Congressman Rohrabacher said that major multinational corporations are trying to change the discussion away from the fact that a “property right has been stolen.” He expressed concern for smaller companies and “crony capitalism.” Mr. Cheng said that patent rights are considered property rights, but that not all property rights are considered equal. He did state that Newegg is no longer being sued since the decision in
Alice, but he still sees an imbalance within the patent system.
The last panel was titled “Copyright and Trademark Trolls: Fable or Fact?” and moderated by Fowler School of Law Professor Mary Lee Ryan. Panelists included Chris Arledge, co-founder and Managing Partner of One LLP; Tom W. Bell, Professor of Law at Chapman University Fowler School of Law; Brad A. Greenberg, Postdoctoral Research Scholar in Intellectual Property at Columbia Law School; Lindy Herman, Senior Associate at Fish & Tsang LLP; and Professor Michael S. Mireles, Professor of Law at University of the Pacific, McGeorge School of Law.
Professor Mireles discussed his forthcoming paper explaining why “trademark trolls” are not a problem in the United States, and Mr. Greenberg estimated that 41 percent of all cases filed were filed by copyright trolls and argued that a presumptive fair use requirement should be applied only to copyright trolls. Professor Bell then provided an intriguing discussion of copyright as a privilege. He examined the emergence of “copyright pornography trolls,” who sue thousands of John Doe defendants hoping to net millions in settlement payments from the guilty and innocent alike. He also covered the use of taxi medallions to pursue networked transportation companies such as Uber and Lyft. Professor Bell argued that these types of troublesome conflicts result from the mistreatment of statutory and regulatory privileges as property rights.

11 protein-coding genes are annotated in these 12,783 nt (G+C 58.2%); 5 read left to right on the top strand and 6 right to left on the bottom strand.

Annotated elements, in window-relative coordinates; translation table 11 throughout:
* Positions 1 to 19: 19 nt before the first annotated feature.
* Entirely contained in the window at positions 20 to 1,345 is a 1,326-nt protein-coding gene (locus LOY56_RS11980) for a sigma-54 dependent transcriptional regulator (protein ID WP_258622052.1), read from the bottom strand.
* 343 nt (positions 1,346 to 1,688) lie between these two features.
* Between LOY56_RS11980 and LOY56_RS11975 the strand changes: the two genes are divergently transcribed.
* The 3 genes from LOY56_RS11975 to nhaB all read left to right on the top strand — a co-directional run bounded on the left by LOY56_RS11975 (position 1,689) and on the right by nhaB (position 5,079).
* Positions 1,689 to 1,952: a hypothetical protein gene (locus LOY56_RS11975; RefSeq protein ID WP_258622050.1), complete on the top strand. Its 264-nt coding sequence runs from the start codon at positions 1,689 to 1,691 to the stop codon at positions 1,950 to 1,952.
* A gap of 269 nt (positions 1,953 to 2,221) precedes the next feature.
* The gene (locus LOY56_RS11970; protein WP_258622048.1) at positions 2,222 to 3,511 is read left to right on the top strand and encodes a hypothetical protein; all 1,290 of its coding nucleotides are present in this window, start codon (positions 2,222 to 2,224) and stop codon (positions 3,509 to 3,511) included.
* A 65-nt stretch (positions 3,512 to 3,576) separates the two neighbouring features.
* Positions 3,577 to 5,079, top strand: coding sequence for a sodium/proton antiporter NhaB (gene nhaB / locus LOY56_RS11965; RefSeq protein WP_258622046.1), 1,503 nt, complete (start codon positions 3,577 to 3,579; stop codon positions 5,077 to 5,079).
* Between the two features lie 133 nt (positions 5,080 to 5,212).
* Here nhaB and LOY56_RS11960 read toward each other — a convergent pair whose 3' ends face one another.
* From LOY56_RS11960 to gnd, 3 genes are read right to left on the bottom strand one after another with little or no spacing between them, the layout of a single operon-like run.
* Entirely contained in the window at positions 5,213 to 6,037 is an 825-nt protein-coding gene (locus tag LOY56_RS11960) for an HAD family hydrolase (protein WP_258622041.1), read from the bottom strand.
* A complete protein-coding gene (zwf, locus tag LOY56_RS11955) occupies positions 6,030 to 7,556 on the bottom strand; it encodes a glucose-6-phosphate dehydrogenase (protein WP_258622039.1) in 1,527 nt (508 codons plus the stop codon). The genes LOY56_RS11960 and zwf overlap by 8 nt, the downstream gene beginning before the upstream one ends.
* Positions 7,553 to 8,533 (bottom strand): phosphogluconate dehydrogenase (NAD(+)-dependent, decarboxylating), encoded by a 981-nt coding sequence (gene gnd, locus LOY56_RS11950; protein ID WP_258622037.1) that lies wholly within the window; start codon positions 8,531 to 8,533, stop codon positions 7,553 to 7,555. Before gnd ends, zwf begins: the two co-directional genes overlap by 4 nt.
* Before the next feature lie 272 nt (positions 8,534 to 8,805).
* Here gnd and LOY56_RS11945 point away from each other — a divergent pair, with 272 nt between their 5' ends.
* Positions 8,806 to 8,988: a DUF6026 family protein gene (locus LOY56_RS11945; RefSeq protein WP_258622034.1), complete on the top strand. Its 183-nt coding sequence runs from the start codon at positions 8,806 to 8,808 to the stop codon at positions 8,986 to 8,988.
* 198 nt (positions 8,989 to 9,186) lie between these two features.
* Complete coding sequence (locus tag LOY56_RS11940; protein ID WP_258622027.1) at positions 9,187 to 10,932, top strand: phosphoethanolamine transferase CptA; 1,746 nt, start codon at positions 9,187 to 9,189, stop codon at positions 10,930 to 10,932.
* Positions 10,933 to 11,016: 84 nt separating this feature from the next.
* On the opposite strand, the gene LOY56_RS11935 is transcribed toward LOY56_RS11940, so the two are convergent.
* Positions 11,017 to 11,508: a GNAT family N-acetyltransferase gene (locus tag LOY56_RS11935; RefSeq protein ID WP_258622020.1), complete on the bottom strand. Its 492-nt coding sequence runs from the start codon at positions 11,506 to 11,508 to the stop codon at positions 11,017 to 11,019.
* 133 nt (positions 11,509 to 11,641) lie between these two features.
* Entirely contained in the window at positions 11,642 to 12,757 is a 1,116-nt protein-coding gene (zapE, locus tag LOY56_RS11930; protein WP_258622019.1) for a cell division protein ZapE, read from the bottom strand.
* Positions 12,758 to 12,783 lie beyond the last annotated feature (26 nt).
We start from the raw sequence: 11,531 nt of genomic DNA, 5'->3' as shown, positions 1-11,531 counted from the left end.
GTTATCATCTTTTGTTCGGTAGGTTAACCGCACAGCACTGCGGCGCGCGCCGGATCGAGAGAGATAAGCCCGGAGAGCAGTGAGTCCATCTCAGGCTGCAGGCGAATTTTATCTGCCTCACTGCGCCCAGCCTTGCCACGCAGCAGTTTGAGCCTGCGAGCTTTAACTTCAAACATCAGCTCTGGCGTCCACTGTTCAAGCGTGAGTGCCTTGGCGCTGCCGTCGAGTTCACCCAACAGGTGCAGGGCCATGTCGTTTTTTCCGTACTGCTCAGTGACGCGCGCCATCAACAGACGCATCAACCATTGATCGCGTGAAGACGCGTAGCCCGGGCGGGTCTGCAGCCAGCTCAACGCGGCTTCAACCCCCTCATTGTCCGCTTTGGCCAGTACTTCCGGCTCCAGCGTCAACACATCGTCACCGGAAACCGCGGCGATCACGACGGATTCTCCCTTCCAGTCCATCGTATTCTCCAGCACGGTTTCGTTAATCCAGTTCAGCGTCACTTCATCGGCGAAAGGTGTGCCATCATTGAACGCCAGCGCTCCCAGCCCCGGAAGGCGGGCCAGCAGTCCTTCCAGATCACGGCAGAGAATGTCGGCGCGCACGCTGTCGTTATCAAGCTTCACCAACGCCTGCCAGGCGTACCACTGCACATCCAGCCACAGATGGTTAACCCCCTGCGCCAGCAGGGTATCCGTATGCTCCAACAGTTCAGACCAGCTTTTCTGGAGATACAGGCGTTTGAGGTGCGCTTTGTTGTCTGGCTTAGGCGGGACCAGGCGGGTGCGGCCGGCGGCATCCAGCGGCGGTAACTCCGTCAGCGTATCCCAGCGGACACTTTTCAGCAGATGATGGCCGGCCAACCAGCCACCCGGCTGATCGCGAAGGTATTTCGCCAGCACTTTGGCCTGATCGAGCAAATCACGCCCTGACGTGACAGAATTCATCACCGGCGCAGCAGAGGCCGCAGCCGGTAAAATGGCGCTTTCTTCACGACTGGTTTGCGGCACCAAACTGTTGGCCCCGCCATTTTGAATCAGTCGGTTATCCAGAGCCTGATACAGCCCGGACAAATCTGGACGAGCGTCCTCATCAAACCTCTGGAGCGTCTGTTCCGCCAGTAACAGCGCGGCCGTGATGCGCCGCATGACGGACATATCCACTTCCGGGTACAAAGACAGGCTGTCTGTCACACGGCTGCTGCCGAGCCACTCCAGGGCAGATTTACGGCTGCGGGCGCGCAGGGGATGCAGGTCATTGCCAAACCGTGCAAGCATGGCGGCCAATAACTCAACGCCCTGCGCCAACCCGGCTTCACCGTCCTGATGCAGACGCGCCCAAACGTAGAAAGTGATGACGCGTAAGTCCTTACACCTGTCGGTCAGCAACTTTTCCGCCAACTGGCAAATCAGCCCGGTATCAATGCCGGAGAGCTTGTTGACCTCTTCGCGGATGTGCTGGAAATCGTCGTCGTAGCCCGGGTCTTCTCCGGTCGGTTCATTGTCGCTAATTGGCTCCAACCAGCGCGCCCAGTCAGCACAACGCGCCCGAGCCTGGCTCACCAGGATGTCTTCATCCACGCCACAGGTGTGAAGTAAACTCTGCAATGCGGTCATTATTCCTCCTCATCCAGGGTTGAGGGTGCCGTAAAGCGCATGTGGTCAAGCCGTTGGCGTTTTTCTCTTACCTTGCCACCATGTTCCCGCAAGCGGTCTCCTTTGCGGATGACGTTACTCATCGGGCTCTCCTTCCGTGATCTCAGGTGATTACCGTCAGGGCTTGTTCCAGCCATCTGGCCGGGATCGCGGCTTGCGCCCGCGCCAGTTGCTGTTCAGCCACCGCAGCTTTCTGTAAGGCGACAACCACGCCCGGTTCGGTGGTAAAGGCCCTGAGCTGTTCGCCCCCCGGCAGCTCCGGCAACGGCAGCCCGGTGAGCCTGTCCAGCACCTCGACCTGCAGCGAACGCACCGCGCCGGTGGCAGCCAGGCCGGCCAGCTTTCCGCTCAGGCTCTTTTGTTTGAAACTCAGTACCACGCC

Mr. Arledge said that one must consider the impact of attacking trolls on contract creation. He cautioned against proposing reform without empirical data, especially when people are losing their means of income. Ms. Herman added that plaintiffs are unlikely to obtain statutory damages against defendants, but the threat of statutory damages may be beneficial. She believes that copyright “porn troll” problems are mainly concerning tactics, such as those used to shame the user.
Click here to view a slideshow of the 2015 spring symposia.
Jack Anderson (JD ’15), president of the Chapman Entertainment & Sports Law Society and senior articles editor for the Chapman Law Review, and Rachel Baker (JD ’15), senior symposium editor for the Chapman Law Review, contributed to this post. See more articles by Jack here.